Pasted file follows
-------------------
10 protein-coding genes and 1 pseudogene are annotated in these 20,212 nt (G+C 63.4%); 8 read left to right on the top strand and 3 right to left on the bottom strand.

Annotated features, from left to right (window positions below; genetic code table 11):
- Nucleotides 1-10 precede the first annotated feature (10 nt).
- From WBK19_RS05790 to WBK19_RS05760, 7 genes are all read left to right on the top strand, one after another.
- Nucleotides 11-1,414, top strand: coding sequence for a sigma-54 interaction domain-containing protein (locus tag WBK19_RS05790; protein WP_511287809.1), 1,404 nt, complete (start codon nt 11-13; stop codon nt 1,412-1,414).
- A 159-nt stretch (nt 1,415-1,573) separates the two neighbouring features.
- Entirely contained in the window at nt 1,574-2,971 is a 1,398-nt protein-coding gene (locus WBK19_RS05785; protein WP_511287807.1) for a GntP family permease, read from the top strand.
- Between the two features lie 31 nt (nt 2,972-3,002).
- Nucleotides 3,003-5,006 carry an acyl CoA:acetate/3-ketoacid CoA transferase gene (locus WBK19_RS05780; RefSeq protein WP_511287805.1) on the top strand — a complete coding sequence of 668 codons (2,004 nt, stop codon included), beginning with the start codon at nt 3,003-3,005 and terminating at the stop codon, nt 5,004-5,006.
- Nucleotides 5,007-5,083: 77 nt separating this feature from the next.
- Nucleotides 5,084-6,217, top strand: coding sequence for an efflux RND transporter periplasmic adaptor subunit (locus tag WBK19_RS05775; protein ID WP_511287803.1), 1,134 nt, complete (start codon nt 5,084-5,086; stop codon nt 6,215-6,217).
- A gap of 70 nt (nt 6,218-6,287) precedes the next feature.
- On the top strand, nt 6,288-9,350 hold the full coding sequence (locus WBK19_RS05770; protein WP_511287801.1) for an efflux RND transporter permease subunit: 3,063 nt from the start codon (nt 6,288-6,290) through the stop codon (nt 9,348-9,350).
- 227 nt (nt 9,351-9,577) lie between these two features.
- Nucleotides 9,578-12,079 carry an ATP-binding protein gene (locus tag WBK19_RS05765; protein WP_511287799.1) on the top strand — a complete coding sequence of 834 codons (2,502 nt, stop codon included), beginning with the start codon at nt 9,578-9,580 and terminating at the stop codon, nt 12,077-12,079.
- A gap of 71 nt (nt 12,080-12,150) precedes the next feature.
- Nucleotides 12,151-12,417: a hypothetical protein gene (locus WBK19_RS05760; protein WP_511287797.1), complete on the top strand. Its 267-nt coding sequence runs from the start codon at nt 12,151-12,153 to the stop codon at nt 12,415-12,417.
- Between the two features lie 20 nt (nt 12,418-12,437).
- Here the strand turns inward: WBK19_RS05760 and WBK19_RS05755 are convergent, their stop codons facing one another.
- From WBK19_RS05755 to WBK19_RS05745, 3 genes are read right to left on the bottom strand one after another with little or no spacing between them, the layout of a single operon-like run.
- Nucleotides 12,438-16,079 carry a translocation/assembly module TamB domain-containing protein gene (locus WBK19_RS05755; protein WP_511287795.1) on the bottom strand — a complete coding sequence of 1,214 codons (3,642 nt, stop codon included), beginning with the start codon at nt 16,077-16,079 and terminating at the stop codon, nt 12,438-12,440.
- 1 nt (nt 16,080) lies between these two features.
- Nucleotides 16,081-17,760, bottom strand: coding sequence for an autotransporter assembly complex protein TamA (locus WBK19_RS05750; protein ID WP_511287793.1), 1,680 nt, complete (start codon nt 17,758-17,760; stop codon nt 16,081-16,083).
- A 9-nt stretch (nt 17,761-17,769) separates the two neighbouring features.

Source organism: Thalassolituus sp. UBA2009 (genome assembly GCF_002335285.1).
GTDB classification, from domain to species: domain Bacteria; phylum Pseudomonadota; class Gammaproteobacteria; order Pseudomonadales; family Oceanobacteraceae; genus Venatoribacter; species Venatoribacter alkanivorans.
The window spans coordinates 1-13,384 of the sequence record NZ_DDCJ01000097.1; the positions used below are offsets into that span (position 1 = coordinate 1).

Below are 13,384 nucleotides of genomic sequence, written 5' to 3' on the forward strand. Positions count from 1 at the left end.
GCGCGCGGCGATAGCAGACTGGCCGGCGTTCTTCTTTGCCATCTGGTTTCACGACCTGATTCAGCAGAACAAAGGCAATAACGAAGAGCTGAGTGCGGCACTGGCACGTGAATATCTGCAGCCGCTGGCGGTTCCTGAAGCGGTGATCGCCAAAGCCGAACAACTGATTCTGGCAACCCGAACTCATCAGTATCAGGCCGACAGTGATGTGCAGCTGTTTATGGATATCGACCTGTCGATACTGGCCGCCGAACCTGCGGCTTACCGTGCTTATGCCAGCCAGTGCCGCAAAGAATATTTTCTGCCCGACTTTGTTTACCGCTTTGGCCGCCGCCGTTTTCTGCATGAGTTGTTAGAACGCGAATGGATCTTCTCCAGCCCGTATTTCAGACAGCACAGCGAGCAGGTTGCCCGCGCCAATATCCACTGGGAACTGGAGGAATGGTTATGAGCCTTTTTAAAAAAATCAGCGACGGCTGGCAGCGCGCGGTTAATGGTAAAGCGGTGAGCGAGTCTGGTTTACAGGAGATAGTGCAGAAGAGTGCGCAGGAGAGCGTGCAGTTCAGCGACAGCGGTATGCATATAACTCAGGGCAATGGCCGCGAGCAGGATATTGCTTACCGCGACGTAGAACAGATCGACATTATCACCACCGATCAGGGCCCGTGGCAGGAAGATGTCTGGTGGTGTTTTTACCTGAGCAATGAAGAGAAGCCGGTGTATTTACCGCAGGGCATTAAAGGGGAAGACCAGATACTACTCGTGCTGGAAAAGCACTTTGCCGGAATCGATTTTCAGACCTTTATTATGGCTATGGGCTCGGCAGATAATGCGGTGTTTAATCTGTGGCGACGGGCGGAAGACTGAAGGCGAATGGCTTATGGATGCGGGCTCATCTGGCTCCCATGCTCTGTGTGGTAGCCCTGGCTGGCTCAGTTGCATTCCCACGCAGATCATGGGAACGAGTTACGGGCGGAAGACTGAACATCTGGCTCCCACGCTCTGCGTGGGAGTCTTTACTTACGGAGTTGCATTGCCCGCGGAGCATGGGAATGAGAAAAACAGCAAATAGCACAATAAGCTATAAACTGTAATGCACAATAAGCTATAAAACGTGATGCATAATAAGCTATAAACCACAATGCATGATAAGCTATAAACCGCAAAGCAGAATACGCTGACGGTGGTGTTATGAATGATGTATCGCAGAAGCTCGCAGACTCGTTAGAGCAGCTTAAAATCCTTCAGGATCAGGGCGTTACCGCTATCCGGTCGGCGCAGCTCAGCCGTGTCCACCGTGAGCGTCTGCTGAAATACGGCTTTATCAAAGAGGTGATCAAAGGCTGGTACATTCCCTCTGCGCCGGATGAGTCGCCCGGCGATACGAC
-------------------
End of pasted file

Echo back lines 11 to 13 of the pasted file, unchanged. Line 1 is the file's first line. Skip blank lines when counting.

- Nucleotides 5,084-6,217, top strand: coding sequence for an efflux RND transporter periplasmic adaptor subunit (locus tag WBK19_RS05775; protein ID WP_511287803.1), 1,134 nt, complete (start codon nt 5,084-5,086; stop codon nt 6,215-6,217).
- A gap of 70 nt (nt 6,218-6,287) precedes the next feature.
- On the top strand, nt 6,288-9,350 hold the full coding sequence (locus WBK19_RS05770; protein WP_511287801.1) for an efflux RND transporter permease subunit: 3,063 nt from the start codon (nt 6,288-6,290) through the stop codon (nt 9,348-9,350).